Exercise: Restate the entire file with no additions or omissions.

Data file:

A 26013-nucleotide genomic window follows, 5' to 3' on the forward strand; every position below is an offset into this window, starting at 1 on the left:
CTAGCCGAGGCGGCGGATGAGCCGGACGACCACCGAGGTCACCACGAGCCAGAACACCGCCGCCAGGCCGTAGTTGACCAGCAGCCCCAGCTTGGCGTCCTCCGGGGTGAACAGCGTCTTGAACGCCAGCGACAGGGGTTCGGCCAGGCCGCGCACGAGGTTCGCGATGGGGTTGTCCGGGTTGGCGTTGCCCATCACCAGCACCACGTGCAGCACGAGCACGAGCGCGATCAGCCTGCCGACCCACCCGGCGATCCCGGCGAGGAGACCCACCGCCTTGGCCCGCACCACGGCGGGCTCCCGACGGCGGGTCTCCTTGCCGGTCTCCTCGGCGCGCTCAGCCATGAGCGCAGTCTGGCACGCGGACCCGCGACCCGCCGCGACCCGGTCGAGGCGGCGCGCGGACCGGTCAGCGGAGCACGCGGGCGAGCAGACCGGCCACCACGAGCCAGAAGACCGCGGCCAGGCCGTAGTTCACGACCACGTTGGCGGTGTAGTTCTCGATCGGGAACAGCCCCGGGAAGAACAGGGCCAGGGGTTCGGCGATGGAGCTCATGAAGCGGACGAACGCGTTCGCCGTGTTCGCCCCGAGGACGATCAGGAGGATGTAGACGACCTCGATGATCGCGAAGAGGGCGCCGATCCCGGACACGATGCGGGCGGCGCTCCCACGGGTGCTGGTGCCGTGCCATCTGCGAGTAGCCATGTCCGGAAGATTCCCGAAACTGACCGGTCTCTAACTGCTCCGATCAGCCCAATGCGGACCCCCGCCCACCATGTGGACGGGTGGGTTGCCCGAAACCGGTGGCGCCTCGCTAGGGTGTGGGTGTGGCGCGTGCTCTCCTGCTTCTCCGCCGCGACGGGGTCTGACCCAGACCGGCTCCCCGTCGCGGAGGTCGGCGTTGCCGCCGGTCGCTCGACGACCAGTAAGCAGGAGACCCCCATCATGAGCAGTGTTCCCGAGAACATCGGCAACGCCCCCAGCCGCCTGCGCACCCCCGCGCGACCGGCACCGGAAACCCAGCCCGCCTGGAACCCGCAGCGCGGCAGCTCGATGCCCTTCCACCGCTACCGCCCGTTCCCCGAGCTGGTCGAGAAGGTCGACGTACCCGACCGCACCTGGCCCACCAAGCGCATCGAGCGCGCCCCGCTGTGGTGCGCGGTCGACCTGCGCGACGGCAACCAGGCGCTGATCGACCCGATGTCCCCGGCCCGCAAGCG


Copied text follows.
A 26013-nucleotide genomic window follows, 5' to 3' on the forward strand; every position below is an offset into this window, starting at 1 on the left:
CTAGCCGAGGCGGCGGATGAGCCGGACGACCACCGAGGTCACCACGAGCCAGAACACCGCCGCCAGGCCGTAGTTGACCAGCAGCCCCAGCTTGGCGTCCTCCGGGGTGAACAGCGTCTTGAACGCCAGCGACAGGGGTTCGGCCAGGCCGCGCACGAGGTTCGCGATGGGGTTGTCCGGGTTGGCGTTGCCCATCACCAGCACCACGTGCAGCACGAGCACGAGCGCGATCAGCCTGCCGACCCACCCGGCGATCCCGGCGAGGAGACCCACCGCCTTGGCCCGCACCACGGCGGGCTCCCGACGGCGGGTCTCCTTGCCGGTCTCCTCGGCGCGCTCAGCCATGAGCGCAGTCTGGCACGCGGACCCGCGACCCGCCGCGACCCGGTCGAGGCGGCGCGCGGACCGGTCAGCGGAGCACGCGGGCGAGCAGACCGGCCACCACGAGCCAGAAGACCGCGGCCAGGCCGTAGTTCACGACCACGTTGGCGGTGTAGTTCTCGATCGGGAACAGCCCCGGGAAGAACAGGGCCAGGGGTTCGGCGATGGAGCTCATGAAGCGGACGAACGCGTTCGCCGTGTTCGCCCCGAGGACGATCAGGAGGATGTAGACGACCTCGATGATCGCGAAGAGGGCGCCGATCCCGGACACGATGCGGGCGGCGCTCCCACGGGTGCTGGTGCCGTGCCATCTGCGAGTAGCCATGTCCGGAAGATTCCCGAAACTGACCGGTCTCTAACTGCTCCGATCAGCCCAATGCGGACCCCCGCCCACCATGTGGACGGGTGGGTTGCCCGAAACCGGTGGCGCCTCGCTAGGGTGTGGGTGTGGCGCGTGCTCTCCTGCTTCTCCGCCGCGACGGGGTCTGACCCAGACCGGCTCCCCGTCGCGGAGGTCGGCGTTGCCGCCGGTCGCTCGACGACCAGTAAGCAGGAGACCCCCATCATGAGCAGTGTTCCCGAGAACATCGGCAACGCCCCCAGCCGCCTGCGCACCCCCGCGCGACCGGCACCGGAAACCCAGCCCGCCTGGAACCCGCAGCGCGGCAGCTCGATGCCCTTCCACCGCTACCGCCCGTTCCCCGAGCTGGTCGAGAAGGTCGACGTACCCGACCGCACCTGGCCCACCAAGCGCATCGAGCGCGCCCCGCTGTGGTGCGCGGTCGACCTGCGCGACGGCAACCAGGCGCTGATCGACCCGATGTCCCCGGCCCGCAAGCG